A molecular view of DNA flexibility

Alberto Marin-GonzalezJ G Vilhena, Ruben Perez* and Fernando Moreno-Herrero*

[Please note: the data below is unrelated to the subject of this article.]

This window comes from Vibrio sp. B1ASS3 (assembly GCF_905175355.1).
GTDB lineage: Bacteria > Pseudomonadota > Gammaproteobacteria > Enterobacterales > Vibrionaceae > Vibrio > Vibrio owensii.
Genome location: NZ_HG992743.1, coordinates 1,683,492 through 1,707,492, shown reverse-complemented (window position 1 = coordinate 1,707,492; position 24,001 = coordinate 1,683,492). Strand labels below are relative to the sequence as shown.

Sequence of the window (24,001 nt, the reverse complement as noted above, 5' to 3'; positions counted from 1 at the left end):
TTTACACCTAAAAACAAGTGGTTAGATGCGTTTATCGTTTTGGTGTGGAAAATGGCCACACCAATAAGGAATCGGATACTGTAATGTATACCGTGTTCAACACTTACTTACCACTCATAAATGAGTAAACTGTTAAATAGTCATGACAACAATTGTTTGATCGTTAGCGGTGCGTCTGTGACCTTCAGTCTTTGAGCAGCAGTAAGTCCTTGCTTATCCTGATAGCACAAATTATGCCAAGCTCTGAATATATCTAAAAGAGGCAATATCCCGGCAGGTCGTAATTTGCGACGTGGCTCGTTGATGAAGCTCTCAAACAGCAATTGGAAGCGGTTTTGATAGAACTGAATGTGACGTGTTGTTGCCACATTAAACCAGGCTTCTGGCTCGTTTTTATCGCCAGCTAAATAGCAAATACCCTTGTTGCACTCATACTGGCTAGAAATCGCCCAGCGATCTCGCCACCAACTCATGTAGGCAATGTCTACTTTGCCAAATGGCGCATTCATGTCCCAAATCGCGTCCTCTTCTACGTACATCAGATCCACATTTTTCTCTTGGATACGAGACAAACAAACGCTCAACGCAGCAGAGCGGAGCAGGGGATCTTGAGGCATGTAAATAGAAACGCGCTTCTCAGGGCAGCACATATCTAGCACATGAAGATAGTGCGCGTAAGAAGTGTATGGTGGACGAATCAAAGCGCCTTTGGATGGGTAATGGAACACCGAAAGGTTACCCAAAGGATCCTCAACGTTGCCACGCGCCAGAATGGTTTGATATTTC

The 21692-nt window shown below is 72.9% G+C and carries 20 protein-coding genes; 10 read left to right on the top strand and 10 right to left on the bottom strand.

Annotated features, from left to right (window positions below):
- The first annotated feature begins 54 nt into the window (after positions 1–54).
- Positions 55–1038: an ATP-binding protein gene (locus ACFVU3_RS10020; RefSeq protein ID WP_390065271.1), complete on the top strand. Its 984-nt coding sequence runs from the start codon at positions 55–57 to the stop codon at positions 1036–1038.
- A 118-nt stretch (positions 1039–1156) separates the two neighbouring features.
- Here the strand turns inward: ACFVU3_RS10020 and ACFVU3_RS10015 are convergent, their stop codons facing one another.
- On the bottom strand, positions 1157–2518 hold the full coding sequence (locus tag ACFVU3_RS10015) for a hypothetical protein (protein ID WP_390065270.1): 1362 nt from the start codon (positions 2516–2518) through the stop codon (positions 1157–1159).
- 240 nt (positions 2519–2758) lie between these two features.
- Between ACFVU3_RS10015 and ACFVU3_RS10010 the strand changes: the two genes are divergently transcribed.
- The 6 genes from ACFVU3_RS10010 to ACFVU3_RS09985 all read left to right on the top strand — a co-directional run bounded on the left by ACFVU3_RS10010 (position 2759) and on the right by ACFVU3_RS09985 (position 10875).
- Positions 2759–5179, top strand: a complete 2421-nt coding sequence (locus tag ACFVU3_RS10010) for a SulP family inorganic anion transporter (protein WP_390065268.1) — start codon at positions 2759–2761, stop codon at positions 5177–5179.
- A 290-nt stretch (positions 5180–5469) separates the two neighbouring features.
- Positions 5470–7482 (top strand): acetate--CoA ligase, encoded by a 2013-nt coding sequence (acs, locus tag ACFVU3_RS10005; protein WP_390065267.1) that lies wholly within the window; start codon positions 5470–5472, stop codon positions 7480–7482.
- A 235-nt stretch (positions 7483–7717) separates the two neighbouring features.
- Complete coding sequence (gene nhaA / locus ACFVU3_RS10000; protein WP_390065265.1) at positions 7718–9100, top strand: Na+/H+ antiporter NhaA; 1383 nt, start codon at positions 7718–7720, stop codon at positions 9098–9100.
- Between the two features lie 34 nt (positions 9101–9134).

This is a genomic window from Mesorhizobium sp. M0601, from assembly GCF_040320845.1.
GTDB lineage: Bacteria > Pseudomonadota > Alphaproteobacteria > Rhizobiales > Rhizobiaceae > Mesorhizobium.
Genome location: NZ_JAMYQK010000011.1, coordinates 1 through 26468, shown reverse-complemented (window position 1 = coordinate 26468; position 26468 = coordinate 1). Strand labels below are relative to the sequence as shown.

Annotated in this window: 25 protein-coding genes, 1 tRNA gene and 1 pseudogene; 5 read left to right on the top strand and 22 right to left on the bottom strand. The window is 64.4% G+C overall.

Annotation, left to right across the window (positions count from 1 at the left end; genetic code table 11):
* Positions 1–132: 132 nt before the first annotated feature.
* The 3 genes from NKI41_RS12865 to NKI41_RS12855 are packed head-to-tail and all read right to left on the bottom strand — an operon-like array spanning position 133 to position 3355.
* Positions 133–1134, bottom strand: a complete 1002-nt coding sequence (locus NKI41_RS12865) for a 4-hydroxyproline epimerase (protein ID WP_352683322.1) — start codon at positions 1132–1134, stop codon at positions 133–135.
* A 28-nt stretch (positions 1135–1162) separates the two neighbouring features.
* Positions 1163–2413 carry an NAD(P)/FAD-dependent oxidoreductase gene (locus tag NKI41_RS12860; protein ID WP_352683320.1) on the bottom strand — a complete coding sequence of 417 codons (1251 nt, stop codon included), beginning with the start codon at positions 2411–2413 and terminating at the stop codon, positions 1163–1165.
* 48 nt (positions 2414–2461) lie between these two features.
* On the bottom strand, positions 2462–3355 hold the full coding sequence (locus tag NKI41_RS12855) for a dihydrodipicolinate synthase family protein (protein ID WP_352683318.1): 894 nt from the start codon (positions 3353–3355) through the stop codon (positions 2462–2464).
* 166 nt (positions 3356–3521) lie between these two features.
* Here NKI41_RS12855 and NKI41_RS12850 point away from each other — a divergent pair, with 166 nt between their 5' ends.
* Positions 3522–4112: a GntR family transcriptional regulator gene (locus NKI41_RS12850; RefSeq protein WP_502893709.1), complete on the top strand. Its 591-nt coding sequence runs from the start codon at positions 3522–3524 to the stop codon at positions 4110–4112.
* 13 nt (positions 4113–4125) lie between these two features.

DNA dynamics can only be understood by taking into account its complex mechanical behavior at different length scales. At the micrometer level, the mechanical properties of single DNA molecules have been well-characterized by polymer models and are commonly quantified by a persistence length of 50 nm (~150 bp). However, at the base pair level (~3.4 Å), the dynamics of DNA involves complex molecular mechanisms that are still being deciphered. Here, we review recent single-molecule experiments and molecular dynamics simulations that are providing novel insights into DNA mechanics from such a molecular perspective. We first discuss recent findings on sequence-dependent DNA mechanical properties, including sequences that resist mechanical stress and sequences that can accommodate strong deformations. We then comment on the intricate effects of cytosine methylation and DNA mismatches on DNA mechanics. Finally, we review recently reported differences in the mechanical properties of DNA and double-stranded RNA, the other double-helical carrier of genetic information. A thorough examination of the recent single-molecule literature permits establishing a set of general ‘rules’ that reasonably explain the mechanics of nucleic acids at the base pair level. These simple rules offer an improved description of certain biological systems and might serve as valuable guidelines for future design of DNA and RNA nanostructures.